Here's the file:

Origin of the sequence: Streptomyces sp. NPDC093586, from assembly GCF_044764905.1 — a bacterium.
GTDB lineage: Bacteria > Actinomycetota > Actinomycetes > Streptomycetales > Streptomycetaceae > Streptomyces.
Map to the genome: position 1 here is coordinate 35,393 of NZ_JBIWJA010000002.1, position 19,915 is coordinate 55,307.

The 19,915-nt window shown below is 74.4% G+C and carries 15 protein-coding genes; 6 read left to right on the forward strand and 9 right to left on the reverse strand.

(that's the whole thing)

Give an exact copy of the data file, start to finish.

Origin of the sequence: Streptomyces sp. NPDC093586, from assembly GCF_044764905.1 — a bacterium.
GTDB lineage: Bacteria > Actinomycetota > Actinomycetes > Streptomycetales > Streptomycetaceae > Streptomyces.
Map to the genome: position 1 here is coordinate 35,393 of NZ_JBIWJA010000002.1, position 19,915 is coordinate 55,307.

The 19,915-nt window shown below is 74.4% G+C and carries 15 protein-coding genes; 6 read left to right on the forward strand and 9 right to left on the reverse strand.